Children’s project shortlisted for national public engagement award
Researchers at Swansea and Bangor Universities have been shortlisted for a prestigious national award for the public engagement work of their project Little Voices Shouting Out.
The project has been shortlisted for the ‘Engaging with Young People’ award, in the national Engage Competition run by the National Coordinating Centre for Public Engagement (NCCPE), which celebrates university researchers who engage with the public in innovative and effective ways.
The project works with children aged 7-11 in Wales, supporting the children to select research questions and methods, analyse results and make recommendations based on their research.
The project submitted the first ever child-led report from children under 11 to the UN Committee on the Rights of the Child in 2015, and the impact of their work can be seen in the Committee’s 2016 recommendations to the UK and Welsh Governments, including public health issues such as smoking around children’s play spaces and on education and training about children’s rights. In addition to this international impact, Little Voices’ local research projects have resulted in positive change from small adjustments within schools, from play and the physical environment to potentially far-reaching changes in policy and practice.
Being shortlisted for the NCCPE award is a remarkable achievement – finalists have been selected from over 180 entries which demonstrate a broad range of high quality activities to inspire and involve public audiences.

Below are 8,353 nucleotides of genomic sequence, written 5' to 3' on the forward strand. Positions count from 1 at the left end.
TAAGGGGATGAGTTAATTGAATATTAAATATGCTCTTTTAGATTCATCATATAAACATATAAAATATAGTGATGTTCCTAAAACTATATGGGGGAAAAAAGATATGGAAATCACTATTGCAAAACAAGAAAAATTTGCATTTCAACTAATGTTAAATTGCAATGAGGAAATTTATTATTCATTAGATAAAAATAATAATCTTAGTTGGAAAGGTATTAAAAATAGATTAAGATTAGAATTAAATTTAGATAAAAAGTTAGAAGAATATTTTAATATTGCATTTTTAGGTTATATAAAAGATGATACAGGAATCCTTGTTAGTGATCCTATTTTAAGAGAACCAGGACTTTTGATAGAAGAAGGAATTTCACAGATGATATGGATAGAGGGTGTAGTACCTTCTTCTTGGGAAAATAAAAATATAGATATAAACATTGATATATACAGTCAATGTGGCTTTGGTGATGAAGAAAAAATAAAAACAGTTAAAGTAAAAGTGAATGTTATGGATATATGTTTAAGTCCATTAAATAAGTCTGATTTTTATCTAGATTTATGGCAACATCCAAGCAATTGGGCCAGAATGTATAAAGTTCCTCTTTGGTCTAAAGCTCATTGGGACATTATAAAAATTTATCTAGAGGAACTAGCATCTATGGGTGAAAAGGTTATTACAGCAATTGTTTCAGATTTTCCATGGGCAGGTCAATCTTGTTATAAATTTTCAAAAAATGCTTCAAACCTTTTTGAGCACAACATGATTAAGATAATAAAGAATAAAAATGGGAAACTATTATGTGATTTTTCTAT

Professor Elwen Evans QC, Head of the College of Law and Criminology, Swansea University, said:
“We are extremely proud to be part of the only Welsh project shortlisted for this prestigious award. Little Voices Shouting Out is an important initiative providing a platform for engagement of younger children, developing key research and communication skills and enabling decision makers at all levels, from the local to international, to benefit from insights gained from the children’s research. It is a part of our ongoing work on the rights of children and young people, an area to which we are fully committed and determined to make a difference.”
Professor Dermott Cahill, Dean of the Law School, Bangor University, said:
“The combination of Bangor and Swansea Universities in conducting child rights research continues to go from strength to strength; the embedding of Arwyn, a member of Swansea's team in the Law School, in Bangor has yielded excellent results in terms of extending research reach to peripheral rural locations across North Wales thereby enabling the voices of children in these communities to make their way into the national research process.
"Furthermore, Arwyn's work has fostered stronger academic-to-academic collaboration between the two University project research teams, led by Jane Williams and Simon Hoffman in Swansea and Yvonne McDermott Rees and Anne-Marie Smith in Bangor, thus proving that Universities can find effective ways to drive superb research through effective sharing of human intellectual resource and material assets.”
Paul Manners, Director of the NCCPE said: “The Engage Competition is a highlight of our work at the National Co-ordinating Centre for Public Engagement. It uncovers amazing people, projects, partners and research. This year did not disappoint. The quality of the applications has been higher than ever, showcasing the very best of engagement practice across all disciplines and participant groups - reaching from the very local to the global.”
There are six competition categories, and the winner of each category will receive a prize of £1,500 to go towards further public engagement work. The winners will be decided on the 28th November, before being announced at an awards ceremony as part of Engage 2016, the NCCPE’s annual conference, on 29th November 2016.
Publication date: 11 November 2016